NY Dance Review By Joel Benjamin
The venerable Limón Dance Company, directed by Carla Maxwell, celebrated its 68th Anniversary at the Joyce Theater, a milestone that very few dances companies—ballet or modern—can hope to achieve. Ms. Maxwell knows that no dance company can continue to be vital as a museum. Although the troupe always features at least one Limón work on its programs, they have worked hard to include choreography by a number of other modern dance-makers and this program was no exception, with two world premieres.
The program began, however, with Limón’s “Nocturnes” from 1958, a work straight out of his mentor, Doris Humphrey’s The Art of Making Dances, her influential tome on the craft of choreography. “Nocturnes” is lovely, moving at times, but is best viewed as an example of the “well-made ballet,” where movement themes are repeated for maximum effect, the space is used creatively, groups of dancers are shifted with eye-catching skill and the music is used with subtlety and wit. The sections are named after the Chopin Mazurkas, beginning and ending with full cast sections. Opus 41, No. 1 was a flirtatious duet danced by Elise Drew Leon and Daniel Fetecua, while Op. 41, No.3 was foot-stomping, folksy solo with undertones of agitation for Durell R. Comedy, Kathryn Alter’s Op. 30, No. 2 was light and airy. Daniel Fetecua’s Op. 17, No. 4 was a man-of-the-earth solo in which he often touched the ground as if to communicate with mother earth, a running theme is Limón’s work.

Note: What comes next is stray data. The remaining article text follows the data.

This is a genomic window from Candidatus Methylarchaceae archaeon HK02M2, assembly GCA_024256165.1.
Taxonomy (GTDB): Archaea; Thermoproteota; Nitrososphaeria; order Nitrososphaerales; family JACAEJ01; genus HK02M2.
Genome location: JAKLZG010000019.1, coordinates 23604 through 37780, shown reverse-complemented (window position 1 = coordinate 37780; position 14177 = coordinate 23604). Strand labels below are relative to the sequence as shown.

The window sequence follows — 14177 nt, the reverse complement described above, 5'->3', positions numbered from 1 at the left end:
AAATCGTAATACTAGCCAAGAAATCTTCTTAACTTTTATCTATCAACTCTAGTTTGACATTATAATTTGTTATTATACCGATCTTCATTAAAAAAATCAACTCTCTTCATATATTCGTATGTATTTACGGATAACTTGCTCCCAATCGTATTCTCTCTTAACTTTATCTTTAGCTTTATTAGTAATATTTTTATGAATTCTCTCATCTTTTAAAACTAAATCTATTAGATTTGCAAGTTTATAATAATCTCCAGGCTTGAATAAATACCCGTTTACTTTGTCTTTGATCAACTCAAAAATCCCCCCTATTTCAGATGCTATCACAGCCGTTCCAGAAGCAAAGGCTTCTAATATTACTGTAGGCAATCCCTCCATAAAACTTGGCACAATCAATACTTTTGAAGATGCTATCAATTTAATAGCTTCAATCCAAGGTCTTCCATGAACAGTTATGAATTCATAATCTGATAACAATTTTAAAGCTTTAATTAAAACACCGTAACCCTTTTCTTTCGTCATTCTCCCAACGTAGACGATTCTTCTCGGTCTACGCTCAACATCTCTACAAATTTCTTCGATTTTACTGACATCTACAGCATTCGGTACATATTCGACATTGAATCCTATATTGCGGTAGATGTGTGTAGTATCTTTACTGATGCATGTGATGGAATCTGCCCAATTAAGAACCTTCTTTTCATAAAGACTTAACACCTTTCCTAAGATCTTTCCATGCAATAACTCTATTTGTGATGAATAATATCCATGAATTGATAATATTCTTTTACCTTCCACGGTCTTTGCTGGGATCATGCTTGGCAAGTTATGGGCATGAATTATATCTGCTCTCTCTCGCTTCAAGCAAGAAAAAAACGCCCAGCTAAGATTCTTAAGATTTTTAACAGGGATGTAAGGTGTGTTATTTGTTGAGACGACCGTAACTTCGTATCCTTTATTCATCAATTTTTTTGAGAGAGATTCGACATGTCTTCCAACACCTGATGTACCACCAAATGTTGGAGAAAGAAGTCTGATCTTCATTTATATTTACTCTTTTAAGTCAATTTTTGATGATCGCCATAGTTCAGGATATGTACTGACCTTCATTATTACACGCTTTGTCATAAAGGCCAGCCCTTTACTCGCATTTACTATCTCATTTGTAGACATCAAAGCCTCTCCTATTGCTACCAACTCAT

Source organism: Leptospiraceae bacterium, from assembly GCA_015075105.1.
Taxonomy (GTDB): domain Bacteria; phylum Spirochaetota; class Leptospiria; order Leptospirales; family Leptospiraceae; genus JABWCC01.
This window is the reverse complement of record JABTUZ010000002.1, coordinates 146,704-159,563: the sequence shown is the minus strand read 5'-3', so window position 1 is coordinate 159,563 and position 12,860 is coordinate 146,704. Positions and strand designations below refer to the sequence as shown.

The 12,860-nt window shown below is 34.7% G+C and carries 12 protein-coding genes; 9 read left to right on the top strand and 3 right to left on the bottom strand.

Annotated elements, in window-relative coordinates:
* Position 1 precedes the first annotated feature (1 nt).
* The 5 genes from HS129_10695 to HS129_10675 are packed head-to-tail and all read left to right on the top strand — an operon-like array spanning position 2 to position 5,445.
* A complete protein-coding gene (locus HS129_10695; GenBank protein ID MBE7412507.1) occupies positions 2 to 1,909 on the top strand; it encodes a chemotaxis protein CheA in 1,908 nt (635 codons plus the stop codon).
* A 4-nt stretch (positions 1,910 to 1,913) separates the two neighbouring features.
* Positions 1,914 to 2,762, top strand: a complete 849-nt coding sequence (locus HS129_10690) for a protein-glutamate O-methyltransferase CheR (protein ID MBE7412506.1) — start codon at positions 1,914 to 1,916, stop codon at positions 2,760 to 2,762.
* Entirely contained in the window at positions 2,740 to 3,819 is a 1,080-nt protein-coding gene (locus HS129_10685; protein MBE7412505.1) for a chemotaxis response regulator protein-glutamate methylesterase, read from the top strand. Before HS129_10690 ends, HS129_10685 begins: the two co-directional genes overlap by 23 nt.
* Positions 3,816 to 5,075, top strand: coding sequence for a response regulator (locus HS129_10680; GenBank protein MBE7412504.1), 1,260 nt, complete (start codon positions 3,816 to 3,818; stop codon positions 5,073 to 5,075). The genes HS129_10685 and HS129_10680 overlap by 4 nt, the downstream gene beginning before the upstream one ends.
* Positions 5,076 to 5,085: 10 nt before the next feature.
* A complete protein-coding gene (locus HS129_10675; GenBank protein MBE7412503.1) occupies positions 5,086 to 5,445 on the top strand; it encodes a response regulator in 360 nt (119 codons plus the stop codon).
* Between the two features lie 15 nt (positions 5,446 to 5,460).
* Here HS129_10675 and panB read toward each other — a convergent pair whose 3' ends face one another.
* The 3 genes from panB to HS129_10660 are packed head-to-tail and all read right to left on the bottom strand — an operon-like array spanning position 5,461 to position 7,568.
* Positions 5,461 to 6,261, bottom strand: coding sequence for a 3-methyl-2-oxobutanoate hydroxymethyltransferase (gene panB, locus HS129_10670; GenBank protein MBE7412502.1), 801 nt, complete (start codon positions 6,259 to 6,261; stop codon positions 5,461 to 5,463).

Another theme in his collection of works is that of ritual. The three other works, including another by Limón, fit that bill, beginning with the brand new work by Dianne McIntyre called “She Who Carries the Sky” to music by Jon Hassel/Farafina and R. Carlos Nakai which alternated with sound of Roxane D’Orleans Juste’s breathing. A beautiful fixture of this company for 30 years, Ms. D’Orleans Juste is simply one of the best modern dancers around, a charismatic presence, a quality which Ms. McIntyre used deftly in this work. “She Who Carries the Sky” isn’t choreographically rich, but is powerful nonetheless because this superb dancer knows how to use stillness and knows how to manipulate her multi-layered costume (by Andrea Lauer) with dramatic skill. She creates a mythical creature who can conjure and draw on natural forces and the flowing motions of a long scarf. She skittered about and made searching gestures all to some quiet drumming. She spun quietly like a dervish and ended quietly in the center.
Sean Curran’s “Nocturnes for Ancestors” for the entire company, was a riff on Indian dance. Dressed in vivid takes on classical Indian dance outfits, designed by Amanda Shafran, the company uses movements that quote liberally from Bharat Natyam, including the leg & body positions and the hand gestures (mudras). Mr. Curran handles the groupings with skill as they move about to the commissioned score by Lucia Caruso & Pedro H. da Silva. “Nocturnes” is breezy and happy and shows off the camaraderie of the dancers.
The final work was Limón’s “Psalm” from 1967, re-staged by Ms. Maxwell in 2002 with a new, dark score by Jon Magnussen. As is typical of many Limón works, “Psalm” pits one symbolic figure, here the Just Man (Raphaël Boumaïa, a dancer with the gravity to match Mr. Limón’s) against a chorus of Psalmists, with two Expiatory Figures (Ms. D’Orleans Juste & Kristen Foote) acting as go-betweens. Mr. Limón often used himself as a tragic figure overcoming adversity. Here the put-upon central figure never dances with another dancer, although he is lifted and shifted around by the movements of his two female escorts. All is grave and dark, including the drearily colored costumes by Marion Williams, and never quite finds a satisfying climactic moment. The new score uses Hebrew and Latin sources and is as harsh as the angular arrangements of the dancers and their movements. Limón does create a feel of a community, even if it is a depressed community and also manages to give humanity to the three leads.
Limón Dance Company
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